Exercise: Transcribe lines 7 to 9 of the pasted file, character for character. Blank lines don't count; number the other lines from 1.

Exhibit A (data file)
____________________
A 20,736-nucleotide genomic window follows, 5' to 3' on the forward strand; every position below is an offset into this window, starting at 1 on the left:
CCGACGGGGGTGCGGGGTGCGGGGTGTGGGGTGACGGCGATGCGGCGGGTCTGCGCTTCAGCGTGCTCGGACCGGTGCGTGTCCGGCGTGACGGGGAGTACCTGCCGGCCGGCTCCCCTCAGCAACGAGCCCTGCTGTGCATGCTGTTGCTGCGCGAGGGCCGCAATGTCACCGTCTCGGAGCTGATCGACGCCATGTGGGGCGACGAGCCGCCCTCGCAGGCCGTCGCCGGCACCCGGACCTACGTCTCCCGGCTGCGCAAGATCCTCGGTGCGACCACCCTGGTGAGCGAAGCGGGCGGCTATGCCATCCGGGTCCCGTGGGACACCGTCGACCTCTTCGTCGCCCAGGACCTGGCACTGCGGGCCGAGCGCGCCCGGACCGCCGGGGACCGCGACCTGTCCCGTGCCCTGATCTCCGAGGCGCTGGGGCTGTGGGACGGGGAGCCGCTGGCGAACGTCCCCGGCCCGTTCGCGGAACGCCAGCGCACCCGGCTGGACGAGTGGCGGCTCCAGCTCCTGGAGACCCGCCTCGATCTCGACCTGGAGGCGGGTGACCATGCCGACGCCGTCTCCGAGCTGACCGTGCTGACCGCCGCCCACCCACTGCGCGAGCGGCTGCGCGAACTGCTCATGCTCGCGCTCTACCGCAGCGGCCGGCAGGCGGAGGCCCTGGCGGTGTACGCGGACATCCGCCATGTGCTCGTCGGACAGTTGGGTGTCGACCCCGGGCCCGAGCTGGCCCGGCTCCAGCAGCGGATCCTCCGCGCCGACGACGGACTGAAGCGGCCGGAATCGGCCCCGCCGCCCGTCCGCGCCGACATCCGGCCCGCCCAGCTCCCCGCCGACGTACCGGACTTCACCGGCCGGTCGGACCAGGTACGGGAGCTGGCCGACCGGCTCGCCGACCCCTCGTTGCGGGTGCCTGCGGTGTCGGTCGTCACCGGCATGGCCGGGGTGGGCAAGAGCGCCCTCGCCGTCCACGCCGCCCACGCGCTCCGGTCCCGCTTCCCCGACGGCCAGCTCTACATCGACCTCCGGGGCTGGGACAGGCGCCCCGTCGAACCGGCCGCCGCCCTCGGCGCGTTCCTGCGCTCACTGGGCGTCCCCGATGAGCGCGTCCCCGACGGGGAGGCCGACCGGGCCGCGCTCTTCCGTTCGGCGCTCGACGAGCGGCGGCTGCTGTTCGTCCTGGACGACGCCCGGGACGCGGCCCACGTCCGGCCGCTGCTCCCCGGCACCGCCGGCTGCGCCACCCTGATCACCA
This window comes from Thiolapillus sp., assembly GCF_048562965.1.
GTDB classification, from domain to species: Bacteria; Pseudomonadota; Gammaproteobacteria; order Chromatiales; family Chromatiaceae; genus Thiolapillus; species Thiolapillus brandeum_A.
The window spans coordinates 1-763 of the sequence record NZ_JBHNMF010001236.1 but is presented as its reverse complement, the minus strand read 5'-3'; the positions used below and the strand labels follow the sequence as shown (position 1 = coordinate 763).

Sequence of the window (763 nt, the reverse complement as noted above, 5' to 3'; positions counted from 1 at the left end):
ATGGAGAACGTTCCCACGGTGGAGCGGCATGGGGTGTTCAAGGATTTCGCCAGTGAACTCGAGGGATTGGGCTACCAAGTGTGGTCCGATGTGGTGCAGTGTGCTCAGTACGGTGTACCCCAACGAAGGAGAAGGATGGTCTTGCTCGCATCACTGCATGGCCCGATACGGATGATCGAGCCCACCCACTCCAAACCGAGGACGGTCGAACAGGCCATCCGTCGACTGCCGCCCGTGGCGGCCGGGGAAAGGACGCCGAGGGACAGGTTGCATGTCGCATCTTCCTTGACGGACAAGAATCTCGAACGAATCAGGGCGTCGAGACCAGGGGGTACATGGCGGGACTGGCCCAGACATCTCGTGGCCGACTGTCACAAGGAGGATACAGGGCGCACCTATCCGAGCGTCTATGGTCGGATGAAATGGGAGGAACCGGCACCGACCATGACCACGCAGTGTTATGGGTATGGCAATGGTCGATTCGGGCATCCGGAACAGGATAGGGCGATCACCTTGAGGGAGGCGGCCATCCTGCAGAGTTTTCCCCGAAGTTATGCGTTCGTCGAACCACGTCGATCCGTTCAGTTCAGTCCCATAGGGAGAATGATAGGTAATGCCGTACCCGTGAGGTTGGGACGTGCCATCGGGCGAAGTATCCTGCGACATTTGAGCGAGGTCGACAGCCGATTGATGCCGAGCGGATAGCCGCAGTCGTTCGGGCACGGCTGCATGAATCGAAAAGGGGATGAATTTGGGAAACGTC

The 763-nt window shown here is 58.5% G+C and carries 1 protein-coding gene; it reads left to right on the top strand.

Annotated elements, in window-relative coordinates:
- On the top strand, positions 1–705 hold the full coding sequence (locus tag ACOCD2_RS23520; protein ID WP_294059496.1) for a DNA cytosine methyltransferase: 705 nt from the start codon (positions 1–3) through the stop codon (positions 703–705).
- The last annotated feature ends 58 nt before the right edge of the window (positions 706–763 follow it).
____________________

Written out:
ATGGAGAACGTTCCCACGGTGGAGCGGCATGGGGTGTTCAAGGATTTCGCCAGTGAACTCGAGGGATTGGGCTACCAAGTGTGGTCCGATGTGGTGCAGTGTGCTCAGTACGGTGTACCCCAACGAAGGAGAAGGATGGTCTTGCTCGCATCACTGCATGGCCCGATACGGATGATCGAGCCCACCCACTCCAAACCGAGGACGGTCGAACAGGCCATCCGTCGACTGCCGCCCGTGGCGGCCGGGGAAAGGACGCCGAGGGACAGGTTGCATGTCGCATCTTCCTTGACGGACAAGAATCTCGAACGAATCAGGGCGTCGAGACCAGGGGGTACATGGCGGGACTGGCCCAGACATCTCGTGGCCGACTGTCACAAGGAGGATACAGGGCGCACCTATCCGAGCGTCTATGGTCGGATGAAATGGGAGGAACCGGCACCGACCATGACCACGCAGTGTTATGGGTATGGCAATGGTCGATTCGGGCATCCGGAACAGGATAGGGCGATCACCTTGAGGGAGGCGGCCATCCTGCAGAGTTTTCCCCGAAGTTATGCGTTCGTCGAACCACGTCGATCCGTTCAGTTCAGTCCCATAGGGAGAATGATAGGTAATGCCGTACCCGTGAGGTTGGGACGTGCCATCGGGCGAAGTATCCTGCGACATTTGAGCGAGGTCGACAGCCGATTGATGCCGAGCGGATAGCCGCAGTCGTTCGGGCACGGCTGCATGAATCGAAAAGGGGATGAATTTGGGAAACGTC

The 763-nt window shown here is 58.5% G+C and carries 1 protein-coding gene; it reads left to right on the top strand.

Annotated elements, in window-relative coordinates: